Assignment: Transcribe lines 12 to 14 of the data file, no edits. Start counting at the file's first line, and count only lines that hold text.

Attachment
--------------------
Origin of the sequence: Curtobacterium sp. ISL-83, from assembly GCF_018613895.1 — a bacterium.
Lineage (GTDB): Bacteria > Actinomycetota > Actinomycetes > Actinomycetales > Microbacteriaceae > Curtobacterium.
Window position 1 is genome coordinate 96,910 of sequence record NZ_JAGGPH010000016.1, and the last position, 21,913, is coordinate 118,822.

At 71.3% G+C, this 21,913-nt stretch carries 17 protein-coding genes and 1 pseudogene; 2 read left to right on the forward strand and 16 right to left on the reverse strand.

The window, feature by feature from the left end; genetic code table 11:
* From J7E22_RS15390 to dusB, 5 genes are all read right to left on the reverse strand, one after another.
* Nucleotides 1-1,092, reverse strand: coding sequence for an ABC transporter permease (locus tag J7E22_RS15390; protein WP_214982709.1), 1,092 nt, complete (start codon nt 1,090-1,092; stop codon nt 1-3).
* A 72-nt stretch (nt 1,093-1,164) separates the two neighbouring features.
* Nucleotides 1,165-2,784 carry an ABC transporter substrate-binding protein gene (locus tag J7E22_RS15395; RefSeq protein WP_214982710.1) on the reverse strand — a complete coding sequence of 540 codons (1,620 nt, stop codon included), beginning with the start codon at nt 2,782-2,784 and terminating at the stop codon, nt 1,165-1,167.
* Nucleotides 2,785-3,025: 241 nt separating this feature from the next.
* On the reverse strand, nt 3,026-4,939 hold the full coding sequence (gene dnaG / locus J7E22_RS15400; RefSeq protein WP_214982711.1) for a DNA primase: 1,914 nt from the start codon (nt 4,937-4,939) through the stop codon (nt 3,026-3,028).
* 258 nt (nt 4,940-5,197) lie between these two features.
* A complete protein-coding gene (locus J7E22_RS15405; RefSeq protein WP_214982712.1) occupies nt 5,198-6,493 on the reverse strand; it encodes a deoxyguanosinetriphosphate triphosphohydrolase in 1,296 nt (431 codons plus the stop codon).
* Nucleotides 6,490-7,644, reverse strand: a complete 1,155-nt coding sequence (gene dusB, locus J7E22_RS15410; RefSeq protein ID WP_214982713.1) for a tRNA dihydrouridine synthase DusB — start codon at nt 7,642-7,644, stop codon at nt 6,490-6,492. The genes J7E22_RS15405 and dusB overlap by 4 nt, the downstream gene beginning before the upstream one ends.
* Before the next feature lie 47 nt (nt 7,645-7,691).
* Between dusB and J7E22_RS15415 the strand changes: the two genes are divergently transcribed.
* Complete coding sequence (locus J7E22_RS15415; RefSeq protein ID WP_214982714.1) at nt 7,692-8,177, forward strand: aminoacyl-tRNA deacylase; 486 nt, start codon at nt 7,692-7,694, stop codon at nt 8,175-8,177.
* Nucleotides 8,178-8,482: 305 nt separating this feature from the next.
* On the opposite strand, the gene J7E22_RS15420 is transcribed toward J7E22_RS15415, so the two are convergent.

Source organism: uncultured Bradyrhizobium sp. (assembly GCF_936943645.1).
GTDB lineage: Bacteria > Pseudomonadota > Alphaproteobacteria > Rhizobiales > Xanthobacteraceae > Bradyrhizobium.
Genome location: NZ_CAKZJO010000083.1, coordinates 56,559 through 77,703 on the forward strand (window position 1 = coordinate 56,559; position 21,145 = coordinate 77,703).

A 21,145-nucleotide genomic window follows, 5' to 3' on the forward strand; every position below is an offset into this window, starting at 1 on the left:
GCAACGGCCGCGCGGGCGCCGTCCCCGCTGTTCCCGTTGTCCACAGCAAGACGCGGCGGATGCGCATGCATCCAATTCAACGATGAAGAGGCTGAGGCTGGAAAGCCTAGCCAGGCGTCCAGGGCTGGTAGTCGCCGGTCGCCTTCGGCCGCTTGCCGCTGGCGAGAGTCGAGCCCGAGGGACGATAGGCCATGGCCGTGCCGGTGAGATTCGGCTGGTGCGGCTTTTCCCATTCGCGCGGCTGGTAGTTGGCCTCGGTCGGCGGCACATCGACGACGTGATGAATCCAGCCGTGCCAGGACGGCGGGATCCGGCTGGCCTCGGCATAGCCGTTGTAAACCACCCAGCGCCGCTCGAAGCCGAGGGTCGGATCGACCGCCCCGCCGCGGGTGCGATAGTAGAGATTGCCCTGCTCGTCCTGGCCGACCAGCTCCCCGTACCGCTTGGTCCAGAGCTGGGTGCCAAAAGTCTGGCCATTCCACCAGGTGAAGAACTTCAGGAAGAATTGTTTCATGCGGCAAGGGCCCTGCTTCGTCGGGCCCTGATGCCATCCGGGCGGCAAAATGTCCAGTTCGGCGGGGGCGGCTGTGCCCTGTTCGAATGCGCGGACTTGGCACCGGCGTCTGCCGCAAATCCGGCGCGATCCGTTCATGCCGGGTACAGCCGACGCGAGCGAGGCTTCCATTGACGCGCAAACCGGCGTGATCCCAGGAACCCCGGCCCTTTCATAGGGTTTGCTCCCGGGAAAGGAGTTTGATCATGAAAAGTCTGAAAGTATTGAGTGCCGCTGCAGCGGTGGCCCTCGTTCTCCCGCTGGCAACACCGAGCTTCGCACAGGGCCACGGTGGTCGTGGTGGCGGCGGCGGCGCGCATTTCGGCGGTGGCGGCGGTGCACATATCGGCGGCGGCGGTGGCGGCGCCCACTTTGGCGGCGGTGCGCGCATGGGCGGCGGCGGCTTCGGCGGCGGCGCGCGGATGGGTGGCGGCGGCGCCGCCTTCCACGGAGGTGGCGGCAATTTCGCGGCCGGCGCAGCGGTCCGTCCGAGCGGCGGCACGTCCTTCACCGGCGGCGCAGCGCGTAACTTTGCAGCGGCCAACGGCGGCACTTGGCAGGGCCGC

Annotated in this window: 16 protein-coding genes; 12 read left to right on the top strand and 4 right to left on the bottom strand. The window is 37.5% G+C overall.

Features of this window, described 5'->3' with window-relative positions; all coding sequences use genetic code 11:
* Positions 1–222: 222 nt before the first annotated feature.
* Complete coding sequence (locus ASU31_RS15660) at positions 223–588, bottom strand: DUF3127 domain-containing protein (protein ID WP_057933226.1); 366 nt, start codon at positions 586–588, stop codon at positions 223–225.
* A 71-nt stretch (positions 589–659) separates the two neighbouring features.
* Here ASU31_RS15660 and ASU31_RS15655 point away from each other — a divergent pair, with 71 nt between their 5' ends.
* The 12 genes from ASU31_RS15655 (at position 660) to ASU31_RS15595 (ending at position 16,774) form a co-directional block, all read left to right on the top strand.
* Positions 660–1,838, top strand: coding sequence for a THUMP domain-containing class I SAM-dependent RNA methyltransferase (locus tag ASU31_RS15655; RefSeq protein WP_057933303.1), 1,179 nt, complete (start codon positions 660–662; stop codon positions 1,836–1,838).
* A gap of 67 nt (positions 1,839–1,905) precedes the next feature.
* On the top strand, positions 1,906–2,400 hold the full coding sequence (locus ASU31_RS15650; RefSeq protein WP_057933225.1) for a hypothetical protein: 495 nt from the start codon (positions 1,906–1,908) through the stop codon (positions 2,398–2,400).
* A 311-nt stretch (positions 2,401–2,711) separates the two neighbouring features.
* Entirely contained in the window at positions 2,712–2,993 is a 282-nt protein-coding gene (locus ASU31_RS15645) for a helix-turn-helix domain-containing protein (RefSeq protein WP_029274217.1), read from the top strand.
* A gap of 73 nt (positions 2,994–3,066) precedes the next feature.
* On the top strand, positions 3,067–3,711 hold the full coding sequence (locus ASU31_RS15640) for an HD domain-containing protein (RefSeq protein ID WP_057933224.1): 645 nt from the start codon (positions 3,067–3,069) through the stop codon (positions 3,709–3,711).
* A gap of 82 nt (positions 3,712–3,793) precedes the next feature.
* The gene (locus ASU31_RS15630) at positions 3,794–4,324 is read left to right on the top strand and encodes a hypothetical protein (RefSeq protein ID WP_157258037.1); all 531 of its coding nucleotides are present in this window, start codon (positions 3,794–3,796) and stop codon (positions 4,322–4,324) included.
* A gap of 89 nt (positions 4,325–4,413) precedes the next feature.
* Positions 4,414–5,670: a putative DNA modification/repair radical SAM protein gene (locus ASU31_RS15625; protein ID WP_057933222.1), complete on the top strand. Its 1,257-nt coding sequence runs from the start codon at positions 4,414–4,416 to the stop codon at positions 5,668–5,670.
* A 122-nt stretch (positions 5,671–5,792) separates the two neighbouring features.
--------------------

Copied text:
* 258 nt (nt 4,940-5,197) lie between these two features.
* A complete protein-coding gene (locus J7E22_RS15405; RefSeq protein WP_214982712.1) occupies nt 5,198-6,493 on the reverse strand; it encodes a deoxyguanosinetriphosphate triphosphohydrolase in 1,296 nt (431 codons plus the stop codon).
* Nucleotides 6,490-7,644, reverse strand: a complete 1,155-nt coding sequence (gene dusB, locus J7E22_RS15410; RefSeq protein ID WP_214982713.1) for a tRNA dihydrouridine synthase DusB — start codon at nt 7,642-7,644, stop codon at nt 6,490-6,492. The genes J7E22_RS15405 and dusB overlap by 4 nt, the downstream gene beginning before the upstream one ends.